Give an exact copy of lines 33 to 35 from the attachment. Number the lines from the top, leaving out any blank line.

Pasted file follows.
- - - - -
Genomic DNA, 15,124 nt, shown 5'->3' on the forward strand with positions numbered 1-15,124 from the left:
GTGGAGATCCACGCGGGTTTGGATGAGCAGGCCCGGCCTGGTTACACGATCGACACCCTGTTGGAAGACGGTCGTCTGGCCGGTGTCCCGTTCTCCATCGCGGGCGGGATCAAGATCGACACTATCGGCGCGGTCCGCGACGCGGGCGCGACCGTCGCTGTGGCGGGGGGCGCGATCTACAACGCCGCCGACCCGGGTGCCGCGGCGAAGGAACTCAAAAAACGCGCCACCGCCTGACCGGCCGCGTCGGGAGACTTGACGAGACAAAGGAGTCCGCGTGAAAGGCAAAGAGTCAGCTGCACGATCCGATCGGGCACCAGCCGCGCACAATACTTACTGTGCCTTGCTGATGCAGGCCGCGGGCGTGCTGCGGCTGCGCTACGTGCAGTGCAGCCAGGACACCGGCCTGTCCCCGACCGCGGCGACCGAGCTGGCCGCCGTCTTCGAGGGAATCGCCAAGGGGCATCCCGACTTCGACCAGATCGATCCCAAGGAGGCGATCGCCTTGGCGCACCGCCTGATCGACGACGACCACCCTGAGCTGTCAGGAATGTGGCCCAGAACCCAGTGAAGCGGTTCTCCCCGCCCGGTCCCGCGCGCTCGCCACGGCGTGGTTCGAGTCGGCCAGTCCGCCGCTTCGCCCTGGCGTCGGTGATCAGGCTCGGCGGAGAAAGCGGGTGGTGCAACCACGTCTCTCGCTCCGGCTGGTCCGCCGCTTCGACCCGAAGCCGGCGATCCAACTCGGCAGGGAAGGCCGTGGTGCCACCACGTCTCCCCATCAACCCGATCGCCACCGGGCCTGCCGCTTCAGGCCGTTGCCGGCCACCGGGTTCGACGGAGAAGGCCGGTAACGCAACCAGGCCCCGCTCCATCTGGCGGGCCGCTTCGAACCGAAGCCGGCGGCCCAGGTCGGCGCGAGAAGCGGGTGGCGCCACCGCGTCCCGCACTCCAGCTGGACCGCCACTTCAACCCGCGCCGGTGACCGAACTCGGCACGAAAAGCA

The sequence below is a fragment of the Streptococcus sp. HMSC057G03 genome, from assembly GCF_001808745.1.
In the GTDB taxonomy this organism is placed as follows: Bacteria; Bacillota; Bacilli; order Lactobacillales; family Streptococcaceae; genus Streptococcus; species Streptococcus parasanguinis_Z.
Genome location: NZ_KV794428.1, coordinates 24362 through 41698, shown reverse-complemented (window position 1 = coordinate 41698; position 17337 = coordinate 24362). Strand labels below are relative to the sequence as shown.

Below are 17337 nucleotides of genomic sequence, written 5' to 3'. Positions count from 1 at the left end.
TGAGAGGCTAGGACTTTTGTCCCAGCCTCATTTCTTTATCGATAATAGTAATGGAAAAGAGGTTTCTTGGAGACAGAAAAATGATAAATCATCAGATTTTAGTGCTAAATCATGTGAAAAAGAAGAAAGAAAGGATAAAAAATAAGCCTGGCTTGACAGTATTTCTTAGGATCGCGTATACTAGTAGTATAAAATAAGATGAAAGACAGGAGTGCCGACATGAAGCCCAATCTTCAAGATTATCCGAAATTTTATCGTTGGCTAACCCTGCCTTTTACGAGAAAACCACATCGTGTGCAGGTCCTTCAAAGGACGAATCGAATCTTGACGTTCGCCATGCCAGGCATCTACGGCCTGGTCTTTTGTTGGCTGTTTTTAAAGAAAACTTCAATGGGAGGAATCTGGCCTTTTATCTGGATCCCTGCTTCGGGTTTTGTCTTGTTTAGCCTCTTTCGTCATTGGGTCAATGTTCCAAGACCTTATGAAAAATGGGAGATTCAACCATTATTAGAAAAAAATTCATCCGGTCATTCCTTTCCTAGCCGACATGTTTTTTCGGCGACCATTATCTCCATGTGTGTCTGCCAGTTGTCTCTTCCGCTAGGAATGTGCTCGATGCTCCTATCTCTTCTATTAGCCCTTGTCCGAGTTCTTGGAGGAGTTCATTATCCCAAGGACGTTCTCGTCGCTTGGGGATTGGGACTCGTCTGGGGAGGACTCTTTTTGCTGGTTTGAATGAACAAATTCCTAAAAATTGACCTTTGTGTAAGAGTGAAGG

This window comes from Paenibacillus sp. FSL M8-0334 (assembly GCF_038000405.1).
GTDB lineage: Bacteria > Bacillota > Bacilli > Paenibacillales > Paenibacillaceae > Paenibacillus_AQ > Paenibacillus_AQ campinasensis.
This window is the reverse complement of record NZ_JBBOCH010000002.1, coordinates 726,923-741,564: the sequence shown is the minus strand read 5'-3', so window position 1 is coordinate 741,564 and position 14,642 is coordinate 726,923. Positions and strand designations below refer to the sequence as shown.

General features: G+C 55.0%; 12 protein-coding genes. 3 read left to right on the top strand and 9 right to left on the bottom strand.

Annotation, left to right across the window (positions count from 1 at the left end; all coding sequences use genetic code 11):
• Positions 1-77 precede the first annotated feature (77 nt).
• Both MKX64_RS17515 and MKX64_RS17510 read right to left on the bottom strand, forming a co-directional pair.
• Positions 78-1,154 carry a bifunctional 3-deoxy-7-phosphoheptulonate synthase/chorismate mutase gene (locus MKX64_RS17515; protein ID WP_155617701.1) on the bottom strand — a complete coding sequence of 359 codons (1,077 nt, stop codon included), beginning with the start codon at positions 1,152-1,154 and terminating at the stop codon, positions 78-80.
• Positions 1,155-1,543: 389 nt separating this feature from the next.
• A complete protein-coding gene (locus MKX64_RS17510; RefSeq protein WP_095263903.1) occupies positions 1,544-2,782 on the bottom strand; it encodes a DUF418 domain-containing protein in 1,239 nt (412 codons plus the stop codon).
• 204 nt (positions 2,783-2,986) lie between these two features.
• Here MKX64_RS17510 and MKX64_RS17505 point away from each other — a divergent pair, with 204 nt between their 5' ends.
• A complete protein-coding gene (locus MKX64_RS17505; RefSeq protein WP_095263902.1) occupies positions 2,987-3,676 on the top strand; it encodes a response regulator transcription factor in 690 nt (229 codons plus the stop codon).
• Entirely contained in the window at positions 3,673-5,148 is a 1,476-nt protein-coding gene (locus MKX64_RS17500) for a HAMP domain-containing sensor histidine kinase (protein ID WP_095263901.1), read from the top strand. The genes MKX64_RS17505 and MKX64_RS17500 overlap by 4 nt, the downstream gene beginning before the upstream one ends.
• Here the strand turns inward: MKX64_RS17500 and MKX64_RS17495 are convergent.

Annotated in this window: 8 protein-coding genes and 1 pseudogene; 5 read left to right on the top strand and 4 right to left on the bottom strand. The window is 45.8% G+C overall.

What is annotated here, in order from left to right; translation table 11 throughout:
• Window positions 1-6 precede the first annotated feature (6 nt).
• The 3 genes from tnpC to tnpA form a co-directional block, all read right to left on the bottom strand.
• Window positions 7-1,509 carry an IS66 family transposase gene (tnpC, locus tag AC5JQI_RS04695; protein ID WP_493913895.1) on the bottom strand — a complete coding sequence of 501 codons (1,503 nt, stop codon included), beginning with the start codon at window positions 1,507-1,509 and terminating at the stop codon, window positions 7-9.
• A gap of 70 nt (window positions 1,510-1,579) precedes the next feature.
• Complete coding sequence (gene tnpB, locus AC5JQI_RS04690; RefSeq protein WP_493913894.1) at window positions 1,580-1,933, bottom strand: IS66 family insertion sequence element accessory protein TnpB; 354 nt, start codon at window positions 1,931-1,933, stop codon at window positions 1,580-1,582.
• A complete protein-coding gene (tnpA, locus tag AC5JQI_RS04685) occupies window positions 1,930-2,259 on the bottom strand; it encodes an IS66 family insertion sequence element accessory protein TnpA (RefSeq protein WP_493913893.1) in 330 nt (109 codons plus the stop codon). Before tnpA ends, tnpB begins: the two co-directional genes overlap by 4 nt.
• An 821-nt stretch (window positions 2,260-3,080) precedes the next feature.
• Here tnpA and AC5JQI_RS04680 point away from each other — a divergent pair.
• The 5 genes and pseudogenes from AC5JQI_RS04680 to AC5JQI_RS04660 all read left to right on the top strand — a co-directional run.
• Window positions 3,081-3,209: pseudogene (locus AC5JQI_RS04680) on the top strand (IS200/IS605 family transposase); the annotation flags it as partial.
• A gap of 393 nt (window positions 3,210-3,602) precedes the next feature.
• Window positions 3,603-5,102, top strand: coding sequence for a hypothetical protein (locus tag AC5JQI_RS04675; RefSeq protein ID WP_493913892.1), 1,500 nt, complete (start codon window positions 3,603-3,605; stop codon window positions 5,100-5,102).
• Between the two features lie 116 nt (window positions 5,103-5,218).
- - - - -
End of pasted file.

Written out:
• The 5 genes and pseudogenes from AC5JQI_RS04680 to AC5JQI_RS04660 all read left to right on the top strand — a co-directional run.
• Window positions 3,081-3,209: pseudogene (locus AC5JQI_RS04680) on the top strand (IS200/IS605 family transposase); the annotation flags it as partial.
• A gap of 393 nt (window positions 3,210-3,602) precedes the next feature.